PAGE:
By its very nature, the traditional one-shot information literacy instruction session goes against most pedagogical best practices, yet remains a common format for instruction in academic libraries. The typical one-shot, as implied by its name, is a one-time instructional session where librarians provide varying levels of instruction on library or research related topics. The persistent struggles associated with this teaching model continue to dominate the information literacy literature. The history of this discussion has centered on debates about the instructional role of librarians, calls for better collaborations with discipline faculty, meaningful assessment, inclusive teaching practices, librarian burnout, and effective professional development. Despite the abundance of articles addressing these challenges, librarians continue to grapple with this instructional method and to explore creative approaches to mitigate the many well-documented pedagogical challenges of the one-shot.

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My Journey into Librarianship: Career Mobility and Mentorship in an Academic Library

By Jennifer Olguin
New Mexico State University
Rio Grande Historical Collections Archivist
New Mexico State University Library Archives & Special Collections

Abstract

It is critical to understand the external and internal motivating factors that lead prospective library professionals into the field. This experience-based piece reflects on my journey into librarianship and explores how mentorship plays a pivotal role in recruiting and retaining prospective librarians. This personal narrative presents experiences at a doctoral granting state university transitioning from work-study student to a tenure-track faculty role. This article highlights the importance of mentorship within the academic profession as novices learn the ins and outs of librarianship and build toward a future career. Current librarians could use this insight as motivation to provide mentorship to assist in developing future library professionals and provide support for those eager for a career in the field.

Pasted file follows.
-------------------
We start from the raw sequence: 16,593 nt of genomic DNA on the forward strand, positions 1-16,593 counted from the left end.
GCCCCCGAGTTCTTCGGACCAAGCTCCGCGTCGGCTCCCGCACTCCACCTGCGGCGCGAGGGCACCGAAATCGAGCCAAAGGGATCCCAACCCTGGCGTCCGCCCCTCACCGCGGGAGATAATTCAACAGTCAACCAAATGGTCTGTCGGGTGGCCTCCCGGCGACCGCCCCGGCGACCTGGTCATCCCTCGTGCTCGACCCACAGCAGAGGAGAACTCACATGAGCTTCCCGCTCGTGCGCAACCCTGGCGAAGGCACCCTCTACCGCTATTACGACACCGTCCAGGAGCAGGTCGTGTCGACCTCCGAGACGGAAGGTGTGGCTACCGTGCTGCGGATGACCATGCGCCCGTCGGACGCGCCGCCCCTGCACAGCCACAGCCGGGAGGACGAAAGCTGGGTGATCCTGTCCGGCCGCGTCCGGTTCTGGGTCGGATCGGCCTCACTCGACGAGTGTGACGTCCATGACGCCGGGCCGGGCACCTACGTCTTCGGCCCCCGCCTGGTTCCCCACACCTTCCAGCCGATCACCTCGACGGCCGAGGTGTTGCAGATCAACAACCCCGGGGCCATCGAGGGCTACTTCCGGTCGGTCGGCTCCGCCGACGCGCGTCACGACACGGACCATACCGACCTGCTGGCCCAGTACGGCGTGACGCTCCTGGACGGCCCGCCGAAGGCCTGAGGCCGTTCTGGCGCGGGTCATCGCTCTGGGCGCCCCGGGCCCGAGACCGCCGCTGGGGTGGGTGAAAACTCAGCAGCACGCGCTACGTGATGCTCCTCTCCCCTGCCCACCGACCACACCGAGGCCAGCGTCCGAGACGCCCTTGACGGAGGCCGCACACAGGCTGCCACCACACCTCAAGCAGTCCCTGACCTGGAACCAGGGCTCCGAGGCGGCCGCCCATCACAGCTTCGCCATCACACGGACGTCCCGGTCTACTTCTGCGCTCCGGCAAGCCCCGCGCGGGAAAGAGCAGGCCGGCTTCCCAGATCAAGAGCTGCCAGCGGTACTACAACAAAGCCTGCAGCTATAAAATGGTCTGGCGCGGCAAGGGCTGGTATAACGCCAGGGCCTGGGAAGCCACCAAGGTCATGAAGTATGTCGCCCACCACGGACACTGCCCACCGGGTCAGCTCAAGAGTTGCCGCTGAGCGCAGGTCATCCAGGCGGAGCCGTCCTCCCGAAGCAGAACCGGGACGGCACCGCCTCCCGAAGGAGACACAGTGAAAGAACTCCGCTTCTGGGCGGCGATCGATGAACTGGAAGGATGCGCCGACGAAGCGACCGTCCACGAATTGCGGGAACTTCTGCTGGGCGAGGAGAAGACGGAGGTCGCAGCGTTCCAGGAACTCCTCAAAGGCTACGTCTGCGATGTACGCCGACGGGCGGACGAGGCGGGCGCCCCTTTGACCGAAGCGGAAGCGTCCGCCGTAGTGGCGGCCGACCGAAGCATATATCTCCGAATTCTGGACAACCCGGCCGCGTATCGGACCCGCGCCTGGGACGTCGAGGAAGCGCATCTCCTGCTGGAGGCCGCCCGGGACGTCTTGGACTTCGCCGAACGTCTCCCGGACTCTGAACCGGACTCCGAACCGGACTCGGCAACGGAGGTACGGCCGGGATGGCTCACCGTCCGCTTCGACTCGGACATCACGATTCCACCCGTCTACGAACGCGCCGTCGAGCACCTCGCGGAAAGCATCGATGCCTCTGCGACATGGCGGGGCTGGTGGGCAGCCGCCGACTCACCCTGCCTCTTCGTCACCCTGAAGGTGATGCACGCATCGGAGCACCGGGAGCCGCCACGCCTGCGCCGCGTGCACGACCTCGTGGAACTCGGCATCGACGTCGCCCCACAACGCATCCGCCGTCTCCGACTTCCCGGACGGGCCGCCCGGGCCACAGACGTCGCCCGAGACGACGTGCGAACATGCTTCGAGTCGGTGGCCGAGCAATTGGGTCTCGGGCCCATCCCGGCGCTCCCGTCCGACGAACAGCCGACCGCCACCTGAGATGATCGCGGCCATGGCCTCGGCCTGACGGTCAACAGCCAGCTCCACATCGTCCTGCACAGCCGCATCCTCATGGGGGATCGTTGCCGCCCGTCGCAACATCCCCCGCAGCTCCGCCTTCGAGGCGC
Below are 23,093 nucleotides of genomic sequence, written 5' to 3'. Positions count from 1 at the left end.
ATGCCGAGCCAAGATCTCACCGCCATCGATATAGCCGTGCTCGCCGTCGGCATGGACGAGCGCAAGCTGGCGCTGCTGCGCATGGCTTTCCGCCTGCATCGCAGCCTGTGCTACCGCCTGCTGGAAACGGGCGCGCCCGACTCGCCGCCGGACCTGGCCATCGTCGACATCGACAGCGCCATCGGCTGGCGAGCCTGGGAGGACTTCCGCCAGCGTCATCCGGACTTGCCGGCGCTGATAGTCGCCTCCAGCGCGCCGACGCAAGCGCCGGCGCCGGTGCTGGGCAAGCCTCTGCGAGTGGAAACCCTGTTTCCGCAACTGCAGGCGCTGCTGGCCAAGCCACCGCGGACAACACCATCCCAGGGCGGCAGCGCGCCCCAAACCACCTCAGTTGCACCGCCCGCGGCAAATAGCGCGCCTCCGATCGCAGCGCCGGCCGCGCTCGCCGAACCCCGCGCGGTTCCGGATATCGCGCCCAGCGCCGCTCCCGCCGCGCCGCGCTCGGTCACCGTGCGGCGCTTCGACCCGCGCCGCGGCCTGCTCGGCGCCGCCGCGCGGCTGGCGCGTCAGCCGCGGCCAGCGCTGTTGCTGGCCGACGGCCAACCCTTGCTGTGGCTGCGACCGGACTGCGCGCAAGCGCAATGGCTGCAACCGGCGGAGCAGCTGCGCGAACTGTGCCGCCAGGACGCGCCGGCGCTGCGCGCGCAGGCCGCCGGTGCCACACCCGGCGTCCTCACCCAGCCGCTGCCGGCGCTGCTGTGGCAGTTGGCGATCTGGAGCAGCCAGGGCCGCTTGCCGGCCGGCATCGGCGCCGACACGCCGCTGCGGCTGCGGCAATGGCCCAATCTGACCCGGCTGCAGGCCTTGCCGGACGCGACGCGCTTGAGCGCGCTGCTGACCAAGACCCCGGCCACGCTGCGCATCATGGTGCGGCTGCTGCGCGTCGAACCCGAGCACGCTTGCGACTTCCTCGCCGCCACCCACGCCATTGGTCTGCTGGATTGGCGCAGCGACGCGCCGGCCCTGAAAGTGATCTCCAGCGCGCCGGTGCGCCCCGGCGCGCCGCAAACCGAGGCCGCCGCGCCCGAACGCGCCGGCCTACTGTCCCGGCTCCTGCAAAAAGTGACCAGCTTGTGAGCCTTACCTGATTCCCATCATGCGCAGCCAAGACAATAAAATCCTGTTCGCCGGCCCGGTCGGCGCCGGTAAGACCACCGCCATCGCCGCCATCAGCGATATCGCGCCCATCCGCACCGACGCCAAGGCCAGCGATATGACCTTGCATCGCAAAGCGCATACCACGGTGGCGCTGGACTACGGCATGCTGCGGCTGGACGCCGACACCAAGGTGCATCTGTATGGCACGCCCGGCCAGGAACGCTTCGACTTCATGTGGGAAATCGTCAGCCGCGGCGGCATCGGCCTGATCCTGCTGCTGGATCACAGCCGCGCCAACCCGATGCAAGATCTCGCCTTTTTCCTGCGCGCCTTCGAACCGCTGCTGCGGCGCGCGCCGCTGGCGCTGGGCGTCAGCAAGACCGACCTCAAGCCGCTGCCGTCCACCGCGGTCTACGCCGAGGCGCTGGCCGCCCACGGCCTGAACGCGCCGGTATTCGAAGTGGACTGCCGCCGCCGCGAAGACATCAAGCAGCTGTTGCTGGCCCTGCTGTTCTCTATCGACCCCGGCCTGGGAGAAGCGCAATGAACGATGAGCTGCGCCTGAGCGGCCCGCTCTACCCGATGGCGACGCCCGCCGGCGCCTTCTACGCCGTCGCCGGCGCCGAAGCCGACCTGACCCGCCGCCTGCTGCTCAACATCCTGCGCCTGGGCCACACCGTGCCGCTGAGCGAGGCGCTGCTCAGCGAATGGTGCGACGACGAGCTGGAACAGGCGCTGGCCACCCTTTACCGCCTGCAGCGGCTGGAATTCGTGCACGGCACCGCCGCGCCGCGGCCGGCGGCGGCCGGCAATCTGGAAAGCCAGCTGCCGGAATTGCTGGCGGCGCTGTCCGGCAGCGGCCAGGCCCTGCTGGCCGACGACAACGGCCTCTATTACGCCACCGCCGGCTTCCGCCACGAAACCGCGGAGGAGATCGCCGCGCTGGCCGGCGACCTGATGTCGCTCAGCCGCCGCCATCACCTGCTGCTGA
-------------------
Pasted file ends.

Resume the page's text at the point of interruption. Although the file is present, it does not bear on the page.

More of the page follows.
Keywords: Career mobility, Mentorship, New librarians, Academic librarianship, BIPOC in LIS, Tenure-track faculty
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Experiments towards a Pedagogy of Creativity and Learning in the Library

by Amos Blanton, MA EdS.
Aarhus University

Abstract

This describes a case study of efforts to create the conditions for library educators to engage in a dialog between theory and practice intended to enable them to eventually develop a pedagogy of creativity and hands-on learning for the library. Over 14 months of biweekly meetings, 5 librarian educators led by the author studied constructionist learning theory and a method of doing practice based research from the pedagogy known as the Reggio Emilia approach, and ran two hands-on workshops for adults and children. Documentation from those workshops is included as well as an analysis of the challenges that became evident during the process. Implications for libraries as non-formal learning institutions are discussed.